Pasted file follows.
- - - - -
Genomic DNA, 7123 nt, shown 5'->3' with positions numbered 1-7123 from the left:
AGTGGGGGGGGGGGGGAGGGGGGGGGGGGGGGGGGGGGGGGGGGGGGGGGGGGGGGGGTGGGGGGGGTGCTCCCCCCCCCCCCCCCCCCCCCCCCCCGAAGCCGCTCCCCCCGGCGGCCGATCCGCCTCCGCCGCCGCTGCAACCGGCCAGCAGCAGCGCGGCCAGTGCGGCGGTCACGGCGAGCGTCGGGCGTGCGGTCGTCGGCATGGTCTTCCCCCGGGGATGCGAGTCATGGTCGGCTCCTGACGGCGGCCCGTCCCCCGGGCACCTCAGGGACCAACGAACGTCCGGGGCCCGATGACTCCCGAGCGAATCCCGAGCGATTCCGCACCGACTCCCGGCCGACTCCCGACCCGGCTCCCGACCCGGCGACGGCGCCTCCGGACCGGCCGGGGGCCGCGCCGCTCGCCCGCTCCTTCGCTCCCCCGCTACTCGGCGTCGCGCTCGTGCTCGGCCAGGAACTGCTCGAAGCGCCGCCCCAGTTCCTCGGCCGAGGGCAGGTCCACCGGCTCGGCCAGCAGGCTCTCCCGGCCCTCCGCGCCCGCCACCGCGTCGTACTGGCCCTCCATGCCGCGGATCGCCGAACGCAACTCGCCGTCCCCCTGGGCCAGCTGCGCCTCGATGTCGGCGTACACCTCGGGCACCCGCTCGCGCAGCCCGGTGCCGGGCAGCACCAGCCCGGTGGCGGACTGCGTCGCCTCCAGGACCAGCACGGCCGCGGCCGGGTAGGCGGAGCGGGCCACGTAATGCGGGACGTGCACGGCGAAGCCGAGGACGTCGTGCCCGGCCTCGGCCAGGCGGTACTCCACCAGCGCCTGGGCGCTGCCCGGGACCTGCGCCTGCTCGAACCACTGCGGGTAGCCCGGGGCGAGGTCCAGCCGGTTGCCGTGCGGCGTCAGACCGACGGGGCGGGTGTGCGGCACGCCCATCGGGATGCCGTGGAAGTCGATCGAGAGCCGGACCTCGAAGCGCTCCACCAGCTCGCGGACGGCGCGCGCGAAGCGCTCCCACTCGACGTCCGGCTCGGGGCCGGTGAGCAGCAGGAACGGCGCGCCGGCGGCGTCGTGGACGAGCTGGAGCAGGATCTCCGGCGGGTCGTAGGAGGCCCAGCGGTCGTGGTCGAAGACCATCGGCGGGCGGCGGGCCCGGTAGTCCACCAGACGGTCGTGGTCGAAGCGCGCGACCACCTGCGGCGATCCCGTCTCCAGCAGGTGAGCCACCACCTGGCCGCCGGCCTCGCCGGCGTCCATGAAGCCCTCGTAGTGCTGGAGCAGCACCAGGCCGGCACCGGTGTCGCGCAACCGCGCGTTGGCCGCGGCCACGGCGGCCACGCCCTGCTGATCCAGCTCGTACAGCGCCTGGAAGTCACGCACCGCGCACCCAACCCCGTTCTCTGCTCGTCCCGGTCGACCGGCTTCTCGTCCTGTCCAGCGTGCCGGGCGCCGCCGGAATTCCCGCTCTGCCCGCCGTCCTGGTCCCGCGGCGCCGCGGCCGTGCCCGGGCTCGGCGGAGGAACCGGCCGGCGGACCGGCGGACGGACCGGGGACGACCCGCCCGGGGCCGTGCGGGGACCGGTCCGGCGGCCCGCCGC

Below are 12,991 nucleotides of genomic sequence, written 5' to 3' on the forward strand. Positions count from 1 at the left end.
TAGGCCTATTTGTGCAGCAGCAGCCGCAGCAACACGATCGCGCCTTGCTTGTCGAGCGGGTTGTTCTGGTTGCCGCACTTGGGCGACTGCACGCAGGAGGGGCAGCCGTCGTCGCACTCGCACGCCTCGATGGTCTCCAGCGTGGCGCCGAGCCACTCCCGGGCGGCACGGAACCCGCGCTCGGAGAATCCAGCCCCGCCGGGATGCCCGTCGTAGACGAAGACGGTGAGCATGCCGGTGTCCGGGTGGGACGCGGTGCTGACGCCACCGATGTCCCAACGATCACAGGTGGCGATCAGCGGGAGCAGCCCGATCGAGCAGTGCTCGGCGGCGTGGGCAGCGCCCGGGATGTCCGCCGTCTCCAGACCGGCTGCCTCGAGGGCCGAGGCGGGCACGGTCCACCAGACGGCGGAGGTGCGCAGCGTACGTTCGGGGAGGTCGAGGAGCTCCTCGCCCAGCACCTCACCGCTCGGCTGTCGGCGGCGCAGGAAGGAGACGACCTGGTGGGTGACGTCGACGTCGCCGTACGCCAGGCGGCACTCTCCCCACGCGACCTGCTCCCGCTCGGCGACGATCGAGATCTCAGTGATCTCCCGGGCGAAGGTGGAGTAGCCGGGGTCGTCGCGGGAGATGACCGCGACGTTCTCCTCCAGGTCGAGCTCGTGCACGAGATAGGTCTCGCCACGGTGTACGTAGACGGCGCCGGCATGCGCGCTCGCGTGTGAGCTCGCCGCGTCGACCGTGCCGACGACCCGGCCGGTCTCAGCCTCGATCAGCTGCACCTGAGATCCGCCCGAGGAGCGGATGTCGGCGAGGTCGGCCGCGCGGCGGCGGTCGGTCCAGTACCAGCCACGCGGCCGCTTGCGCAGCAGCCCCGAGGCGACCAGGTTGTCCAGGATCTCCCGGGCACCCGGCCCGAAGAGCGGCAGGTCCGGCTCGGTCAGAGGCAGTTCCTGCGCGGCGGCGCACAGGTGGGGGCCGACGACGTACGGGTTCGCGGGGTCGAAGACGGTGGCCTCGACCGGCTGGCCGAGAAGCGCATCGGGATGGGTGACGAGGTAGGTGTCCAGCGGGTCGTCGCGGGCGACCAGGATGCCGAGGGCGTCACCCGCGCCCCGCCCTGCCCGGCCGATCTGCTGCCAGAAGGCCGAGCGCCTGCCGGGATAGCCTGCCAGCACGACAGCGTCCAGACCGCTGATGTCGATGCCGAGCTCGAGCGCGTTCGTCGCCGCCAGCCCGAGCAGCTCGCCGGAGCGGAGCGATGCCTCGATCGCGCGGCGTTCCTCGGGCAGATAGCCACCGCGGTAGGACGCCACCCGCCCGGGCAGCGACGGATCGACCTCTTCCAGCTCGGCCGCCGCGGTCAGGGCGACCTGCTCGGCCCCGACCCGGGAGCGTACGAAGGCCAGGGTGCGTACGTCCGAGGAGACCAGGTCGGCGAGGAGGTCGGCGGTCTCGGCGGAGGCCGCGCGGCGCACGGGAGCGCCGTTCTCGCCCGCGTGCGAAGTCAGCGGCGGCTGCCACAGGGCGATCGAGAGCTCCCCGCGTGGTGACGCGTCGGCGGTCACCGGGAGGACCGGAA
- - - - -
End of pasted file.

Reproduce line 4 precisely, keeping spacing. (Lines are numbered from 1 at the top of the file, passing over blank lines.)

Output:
TAGGCCTATTTGTGCAGCAGCAGCCGCAGCAACACGATCGCGCCTTGCTTGTCGAGCGGGTTGTTCTGGTTGCCGCACTTGGGCGACTGCACGCAGGAGGGGCAGCCGTCGTCGCACTCGCACGCCTCGATGGTCTCCAGCGTGGCGCCGAGCCACTCCCGGGCGGCACGGAACCCGCGCTCGGAGAATCCAGCCCCGCCGGGATGCCCGTCGTAGACGAAGACGGTGAGCATGCCGGTGTCCGGGTGGGACGCGGTGCTGACGCCACCGATGTCCCAACGATCACAGGTGGCGATCAGCGGGAGCAGCCCGATCGAGCAGTGCTCGGCGGCGTGGGCAGCGCCCGGGATGTCCGCCGTCTCCAGACCGGCTGCCTCGAGGGCCGAGGCGGGCACGGTCCACCAGACGGCGGAGGTGCGCAGCGTACGTTCGGGGAGGTCGAGGAGCTCCTCGCCCAGCACCTCACCGCTCGGCTGTCGGCGGCGCAGGAAGGAGACGACCTGGTGGGTGACGTCGACGTCGCCGTACGCCAGGCGGCACTCTCCCCACGCGACCTGCTCCCGCTCGGCGACGATCGAGATCTCAGTGATCTCCCGGGCGAAGGTGGAGTAGCCGGGGTCGTCGCGGGAGATGACCGCGACGTTCTCCTCCAGGTCGAGCTCGTGCACGAGATAGGTCTCGCCACGGTGTACGTAGACGGCGCCGGCATGCGCGCTCGCGTGTGAGCTCGCCGCGTCGACCGTGCCGACGACCCGGCCGGTCTCAGCCTCGATCAGCTGCACCTGAGATCCGCCCGAGGAGCGGATGTCGGCGAGGTCGGCCGCGCGGCGGCGGTCGGTCCAGTACCAGCCACGCGGCCGCTTGCGCAGCAGCCCCGAGGCGACCAGGTTGTCCAGGATCTCCCGGGCACCCGGCCCGAAGAGCGGCAGGTCCGGCTCGGTCAGAGGCAGTTCCTGCGCGGCGGCGCACAGGTGGGGGCCGACGACGTACGGGTTCGCGGGGTCGAAGACGGTGGCCTCGACCGGCTGGCCGAGAAGCGCATCGGGATGGGTGACGAGGTAGGTGTCCAGCGGGTCGTCGCGGGCGACCAGGATGCCGAGGGCGTCACCCGCGCCCCGCCCTGCCCGGCCGATCTGCTGCCAGAAGGCCGAGCGCCTGCCGGGATAGCCTGCCAGCACGACAGCGTCCAGACCGCTGATGTCGATGCCGAGCTCGAGCGCGTTCGTCGCCGCCAGCCCGAGCAGCTCGCCGGAGCGGAGCGATGCCTCGATCGCGCGGCGTTCCTCGGGCAGATAGCCACCGCGGTAGGACGCCACCCGCCCGGGCAGCGACGGATCGACCTCTTCCAGCTCGGCCGCCGCGGTCAGGGCGACCTGCTCGGCCCCGACCCGGGAGCGTACGAAGGCCAGGGTGCGTACGTCCGAGGAGACCAGGTCGGCGAGGAGGTCGGCGGTCTCGGCGGAGGCCGCGCGGCGCACGGGAGCGCCGTTCTCGCCCGCGTGCGAAGTCAGCGGCGGCTGCCACAGGGCGATCGAGAGCTCCCCGCGTGGTGACGCGTCGGCGGTCACCGGGAGGACCGGAA